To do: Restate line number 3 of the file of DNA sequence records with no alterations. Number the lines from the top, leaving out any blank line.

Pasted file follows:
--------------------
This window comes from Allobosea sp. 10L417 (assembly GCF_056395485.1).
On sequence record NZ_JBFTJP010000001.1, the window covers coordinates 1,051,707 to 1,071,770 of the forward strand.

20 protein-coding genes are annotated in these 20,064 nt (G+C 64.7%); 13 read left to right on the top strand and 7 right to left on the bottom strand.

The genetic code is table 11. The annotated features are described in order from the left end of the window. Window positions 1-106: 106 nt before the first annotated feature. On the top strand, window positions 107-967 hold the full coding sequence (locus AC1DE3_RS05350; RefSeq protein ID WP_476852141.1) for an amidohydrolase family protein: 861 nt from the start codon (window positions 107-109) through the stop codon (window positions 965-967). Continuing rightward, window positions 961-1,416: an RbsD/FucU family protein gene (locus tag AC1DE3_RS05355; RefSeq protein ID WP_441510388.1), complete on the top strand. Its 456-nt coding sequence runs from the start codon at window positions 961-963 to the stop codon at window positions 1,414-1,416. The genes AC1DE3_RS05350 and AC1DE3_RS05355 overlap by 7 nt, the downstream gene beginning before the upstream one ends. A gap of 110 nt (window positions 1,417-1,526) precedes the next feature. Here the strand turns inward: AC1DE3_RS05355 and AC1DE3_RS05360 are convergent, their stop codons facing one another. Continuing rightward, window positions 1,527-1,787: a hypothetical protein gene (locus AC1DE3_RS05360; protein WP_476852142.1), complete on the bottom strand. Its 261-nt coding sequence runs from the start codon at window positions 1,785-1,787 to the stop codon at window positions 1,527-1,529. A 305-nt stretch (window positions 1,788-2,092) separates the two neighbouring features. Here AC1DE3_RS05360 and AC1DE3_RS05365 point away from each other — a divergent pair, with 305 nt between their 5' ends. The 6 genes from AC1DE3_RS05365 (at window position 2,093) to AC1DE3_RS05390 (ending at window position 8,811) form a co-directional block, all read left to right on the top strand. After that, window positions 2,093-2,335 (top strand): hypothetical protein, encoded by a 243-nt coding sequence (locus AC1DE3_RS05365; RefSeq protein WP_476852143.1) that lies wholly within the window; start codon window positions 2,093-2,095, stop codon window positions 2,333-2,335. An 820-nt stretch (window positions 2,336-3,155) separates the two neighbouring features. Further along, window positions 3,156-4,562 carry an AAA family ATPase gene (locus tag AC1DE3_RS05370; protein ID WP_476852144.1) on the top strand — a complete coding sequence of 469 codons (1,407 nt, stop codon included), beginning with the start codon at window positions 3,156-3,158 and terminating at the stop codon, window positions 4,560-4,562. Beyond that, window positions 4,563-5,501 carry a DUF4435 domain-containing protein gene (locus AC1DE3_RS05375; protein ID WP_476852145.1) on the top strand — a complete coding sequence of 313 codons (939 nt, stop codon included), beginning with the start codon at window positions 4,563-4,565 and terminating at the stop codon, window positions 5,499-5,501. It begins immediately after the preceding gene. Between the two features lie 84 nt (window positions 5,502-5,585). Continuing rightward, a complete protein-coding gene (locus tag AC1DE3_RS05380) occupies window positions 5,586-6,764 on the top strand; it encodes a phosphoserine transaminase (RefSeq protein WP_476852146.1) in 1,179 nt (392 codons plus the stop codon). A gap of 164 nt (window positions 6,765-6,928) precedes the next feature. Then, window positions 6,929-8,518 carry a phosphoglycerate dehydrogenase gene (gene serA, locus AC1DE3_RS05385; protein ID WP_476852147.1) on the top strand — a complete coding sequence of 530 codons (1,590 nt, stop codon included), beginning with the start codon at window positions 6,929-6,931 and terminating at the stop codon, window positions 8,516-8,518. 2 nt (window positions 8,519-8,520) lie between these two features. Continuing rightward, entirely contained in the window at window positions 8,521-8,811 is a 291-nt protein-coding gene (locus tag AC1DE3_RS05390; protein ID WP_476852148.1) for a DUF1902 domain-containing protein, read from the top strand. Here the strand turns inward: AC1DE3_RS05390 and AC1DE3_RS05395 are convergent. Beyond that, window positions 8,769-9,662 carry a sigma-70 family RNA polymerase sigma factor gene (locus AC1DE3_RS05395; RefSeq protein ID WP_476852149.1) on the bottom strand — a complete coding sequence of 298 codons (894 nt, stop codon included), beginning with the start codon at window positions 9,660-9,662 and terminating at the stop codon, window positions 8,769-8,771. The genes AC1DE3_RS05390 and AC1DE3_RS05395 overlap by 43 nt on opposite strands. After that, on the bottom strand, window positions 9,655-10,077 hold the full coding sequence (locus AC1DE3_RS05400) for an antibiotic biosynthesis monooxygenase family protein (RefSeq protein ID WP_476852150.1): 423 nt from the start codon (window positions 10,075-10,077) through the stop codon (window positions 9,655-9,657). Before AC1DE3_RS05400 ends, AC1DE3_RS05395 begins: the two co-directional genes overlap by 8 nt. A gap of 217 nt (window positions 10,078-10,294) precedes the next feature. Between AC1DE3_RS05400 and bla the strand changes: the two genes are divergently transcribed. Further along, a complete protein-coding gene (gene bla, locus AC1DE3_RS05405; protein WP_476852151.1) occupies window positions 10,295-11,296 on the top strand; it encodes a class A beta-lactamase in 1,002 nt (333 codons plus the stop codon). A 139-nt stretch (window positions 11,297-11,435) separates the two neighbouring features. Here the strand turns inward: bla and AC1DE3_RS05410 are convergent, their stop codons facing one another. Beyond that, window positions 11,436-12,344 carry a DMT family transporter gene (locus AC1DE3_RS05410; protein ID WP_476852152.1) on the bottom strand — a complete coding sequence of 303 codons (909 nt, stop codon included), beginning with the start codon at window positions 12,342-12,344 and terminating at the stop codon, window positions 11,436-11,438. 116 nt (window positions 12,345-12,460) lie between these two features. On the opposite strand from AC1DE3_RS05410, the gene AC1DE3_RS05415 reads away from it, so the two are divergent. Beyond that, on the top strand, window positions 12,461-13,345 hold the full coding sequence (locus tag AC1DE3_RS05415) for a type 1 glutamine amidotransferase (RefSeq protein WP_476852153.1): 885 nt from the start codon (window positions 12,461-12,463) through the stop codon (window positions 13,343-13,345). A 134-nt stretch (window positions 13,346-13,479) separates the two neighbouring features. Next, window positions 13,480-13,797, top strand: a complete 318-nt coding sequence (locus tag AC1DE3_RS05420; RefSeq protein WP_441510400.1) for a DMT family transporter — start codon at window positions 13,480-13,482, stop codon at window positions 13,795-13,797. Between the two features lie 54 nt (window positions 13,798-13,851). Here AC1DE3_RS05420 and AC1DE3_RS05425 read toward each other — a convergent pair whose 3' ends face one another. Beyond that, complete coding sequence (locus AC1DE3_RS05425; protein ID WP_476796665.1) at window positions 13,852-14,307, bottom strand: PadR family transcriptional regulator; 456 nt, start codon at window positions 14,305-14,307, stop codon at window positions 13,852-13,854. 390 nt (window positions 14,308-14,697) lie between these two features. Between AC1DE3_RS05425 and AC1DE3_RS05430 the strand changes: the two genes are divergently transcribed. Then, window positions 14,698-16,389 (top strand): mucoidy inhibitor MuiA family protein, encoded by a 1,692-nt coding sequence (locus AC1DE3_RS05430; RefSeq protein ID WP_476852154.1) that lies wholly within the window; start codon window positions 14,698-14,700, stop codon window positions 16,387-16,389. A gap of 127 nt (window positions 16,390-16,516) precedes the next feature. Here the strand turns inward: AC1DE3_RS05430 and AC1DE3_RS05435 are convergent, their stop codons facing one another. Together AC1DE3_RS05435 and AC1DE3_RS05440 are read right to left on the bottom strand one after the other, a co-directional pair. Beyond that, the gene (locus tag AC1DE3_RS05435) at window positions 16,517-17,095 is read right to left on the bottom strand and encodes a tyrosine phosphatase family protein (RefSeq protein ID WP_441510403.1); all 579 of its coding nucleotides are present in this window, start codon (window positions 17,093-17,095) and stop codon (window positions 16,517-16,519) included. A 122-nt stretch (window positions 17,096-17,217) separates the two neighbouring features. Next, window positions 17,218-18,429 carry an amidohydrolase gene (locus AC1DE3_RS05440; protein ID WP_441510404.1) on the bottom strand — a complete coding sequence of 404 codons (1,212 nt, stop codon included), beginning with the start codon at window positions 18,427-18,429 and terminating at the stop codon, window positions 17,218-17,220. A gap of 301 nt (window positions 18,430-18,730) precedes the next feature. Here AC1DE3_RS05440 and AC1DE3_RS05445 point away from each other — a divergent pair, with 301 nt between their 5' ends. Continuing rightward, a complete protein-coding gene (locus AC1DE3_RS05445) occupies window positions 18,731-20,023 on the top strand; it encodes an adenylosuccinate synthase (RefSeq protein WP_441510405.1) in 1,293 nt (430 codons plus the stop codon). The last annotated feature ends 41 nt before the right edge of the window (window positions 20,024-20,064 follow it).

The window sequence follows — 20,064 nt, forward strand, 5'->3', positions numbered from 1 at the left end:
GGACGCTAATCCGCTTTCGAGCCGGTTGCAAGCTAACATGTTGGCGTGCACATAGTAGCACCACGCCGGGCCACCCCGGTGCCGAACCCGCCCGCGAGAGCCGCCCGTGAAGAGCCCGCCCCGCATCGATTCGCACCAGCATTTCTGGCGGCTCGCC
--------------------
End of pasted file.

20 protein-coding genes are annotated in these 20,064 nt (G+C 64.7%); 13 read left to right on the top strand and 7 right to left on the bottom strand.